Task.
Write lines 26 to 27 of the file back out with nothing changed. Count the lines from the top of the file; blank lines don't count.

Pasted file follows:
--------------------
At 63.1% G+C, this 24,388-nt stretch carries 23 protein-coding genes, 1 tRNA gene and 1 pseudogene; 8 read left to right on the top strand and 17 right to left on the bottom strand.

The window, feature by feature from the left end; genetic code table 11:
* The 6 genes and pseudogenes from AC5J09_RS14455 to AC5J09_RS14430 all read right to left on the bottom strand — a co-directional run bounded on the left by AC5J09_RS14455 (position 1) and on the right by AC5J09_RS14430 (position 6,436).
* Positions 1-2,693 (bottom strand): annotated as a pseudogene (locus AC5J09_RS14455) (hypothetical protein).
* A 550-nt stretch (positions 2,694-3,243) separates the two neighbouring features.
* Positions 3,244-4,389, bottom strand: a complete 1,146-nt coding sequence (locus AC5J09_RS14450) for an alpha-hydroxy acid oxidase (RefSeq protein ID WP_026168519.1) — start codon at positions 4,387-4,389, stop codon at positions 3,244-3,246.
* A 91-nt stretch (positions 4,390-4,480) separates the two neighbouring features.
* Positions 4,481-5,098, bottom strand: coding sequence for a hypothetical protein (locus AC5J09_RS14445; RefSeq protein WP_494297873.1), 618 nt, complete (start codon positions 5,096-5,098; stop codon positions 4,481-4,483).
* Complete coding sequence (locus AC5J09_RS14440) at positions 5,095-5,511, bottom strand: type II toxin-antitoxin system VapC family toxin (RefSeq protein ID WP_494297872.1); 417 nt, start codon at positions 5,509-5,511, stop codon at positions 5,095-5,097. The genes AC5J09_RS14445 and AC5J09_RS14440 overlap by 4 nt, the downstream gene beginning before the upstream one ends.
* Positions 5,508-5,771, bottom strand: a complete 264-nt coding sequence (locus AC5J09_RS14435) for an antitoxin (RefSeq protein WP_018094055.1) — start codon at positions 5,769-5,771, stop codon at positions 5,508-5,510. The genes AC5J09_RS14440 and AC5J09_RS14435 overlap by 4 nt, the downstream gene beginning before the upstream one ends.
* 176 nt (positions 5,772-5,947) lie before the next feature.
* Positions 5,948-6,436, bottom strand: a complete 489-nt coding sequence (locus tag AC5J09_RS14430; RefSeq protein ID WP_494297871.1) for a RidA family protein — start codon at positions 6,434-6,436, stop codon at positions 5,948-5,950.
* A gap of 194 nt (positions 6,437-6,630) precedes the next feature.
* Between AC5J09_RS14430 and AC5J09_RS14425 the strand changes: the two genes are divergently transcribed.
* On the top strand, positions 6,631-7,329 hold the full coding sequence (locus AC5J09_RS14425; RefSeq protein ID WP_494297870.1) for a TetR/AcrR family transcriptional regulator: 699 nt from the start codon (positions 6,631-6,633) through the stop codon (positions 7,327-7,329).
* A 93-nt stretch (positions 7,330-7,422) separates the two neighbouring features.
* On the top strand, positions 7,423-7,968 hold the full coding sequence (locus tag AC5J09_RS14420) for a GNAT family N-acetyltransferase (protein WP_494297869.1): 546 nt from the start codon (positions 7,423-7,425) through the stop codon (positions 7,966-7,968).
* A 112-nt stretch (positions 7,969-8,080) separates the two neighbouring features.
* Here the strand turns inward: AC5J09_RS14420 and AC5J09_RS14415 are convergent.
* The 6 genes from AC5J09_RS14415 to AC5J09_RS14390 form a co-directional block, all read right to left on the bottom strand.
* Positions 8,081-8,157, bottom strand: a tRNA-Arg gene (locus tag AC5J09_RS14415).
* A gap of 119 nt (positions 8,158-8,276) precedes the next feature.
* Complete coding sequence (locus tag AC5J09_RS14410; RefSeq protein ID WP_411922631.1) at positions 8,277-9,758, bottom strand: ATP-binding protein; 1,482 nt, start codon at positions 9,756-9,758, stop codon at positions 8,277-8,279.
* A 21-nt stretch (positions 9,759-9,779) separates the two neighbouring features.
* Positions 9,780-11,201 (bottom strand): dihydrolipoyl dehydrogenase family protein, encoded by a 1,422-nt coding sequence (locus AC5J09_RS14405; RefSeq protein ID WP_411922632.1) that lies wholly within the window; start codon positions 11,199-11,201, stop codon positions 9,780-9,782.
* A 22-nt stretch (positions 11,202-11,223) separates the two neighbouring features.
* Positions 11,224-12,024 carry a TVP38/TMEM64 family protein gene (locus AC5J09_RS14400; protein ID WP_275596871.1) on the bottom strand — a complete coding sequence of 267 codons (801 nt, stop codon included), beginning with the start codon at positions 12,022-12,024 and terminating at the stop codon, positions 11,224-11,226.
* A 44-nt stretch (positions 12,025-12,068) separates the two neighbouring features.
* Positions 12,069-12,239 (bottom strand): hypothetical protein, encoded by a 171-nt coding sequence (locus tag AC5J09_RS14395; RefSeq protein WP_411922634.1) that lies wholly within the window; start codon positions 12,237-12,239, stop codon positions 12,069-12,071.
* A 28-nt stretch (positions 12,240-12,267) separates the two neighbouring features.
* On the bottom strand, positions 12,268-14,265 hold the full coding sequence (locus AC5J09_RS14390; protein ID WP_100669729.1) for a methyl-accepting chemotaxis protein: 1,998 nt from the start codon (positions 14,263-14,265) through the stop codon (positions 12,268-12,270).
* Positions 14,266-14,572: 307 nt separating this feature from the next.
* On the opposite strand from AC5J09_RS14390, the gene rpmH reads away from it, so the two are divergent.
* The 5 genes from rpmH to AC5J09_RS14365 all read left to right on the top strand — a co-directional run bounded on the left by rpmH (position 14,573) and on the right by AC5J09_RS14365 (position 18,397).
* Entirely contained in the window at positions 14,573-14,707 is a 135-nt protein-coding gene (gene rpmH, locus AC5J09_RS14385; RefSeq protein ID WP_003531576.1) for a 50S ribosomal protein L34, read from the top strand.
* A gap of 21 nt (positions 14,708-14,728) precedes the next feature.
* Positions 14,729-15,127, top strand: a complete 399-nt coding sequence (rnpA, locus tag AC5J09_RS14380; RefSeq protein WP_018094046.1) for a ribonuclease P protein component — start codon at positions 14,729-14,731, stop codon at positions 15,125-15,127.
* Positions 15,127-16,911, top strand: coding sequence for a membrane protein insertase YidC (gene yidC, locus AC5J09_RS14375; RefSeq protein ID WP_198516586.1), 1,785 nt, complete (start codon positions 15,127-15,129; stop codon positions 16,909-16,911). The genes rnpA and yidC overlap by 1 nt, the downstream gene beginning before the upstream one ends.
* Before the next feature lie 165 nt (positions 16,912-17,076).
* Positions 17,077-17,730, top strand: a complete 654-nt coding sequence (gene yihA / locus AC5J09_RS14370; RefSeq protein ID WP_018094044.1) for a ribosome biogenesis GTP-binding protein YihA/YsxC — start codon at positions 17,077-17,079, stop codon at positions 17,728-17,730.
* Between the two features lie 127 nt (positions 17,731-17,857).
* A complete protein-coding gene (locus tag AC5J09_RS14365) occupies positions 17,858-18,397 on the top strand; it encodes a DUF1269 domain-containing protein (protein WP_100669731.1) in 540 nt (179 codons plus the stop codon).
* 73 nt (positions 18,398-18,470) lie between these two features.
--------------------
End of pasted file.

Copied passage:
* A 22-nt stretch (positions 11,202-11,223) separates the two neighbouring features.
* Positions 11,224-12,024 carry a TVP38/TMEM64 family protein gene (locus AC5J09_RS14400; protein ID WP_275596871.1) on the bottom strand — a complete coding sequence of 267 codons (801 nt, stop codon included), beginning with the start codon at positions 12,022-12,024 and terminating at the stop codon, positions 11,224-11,226.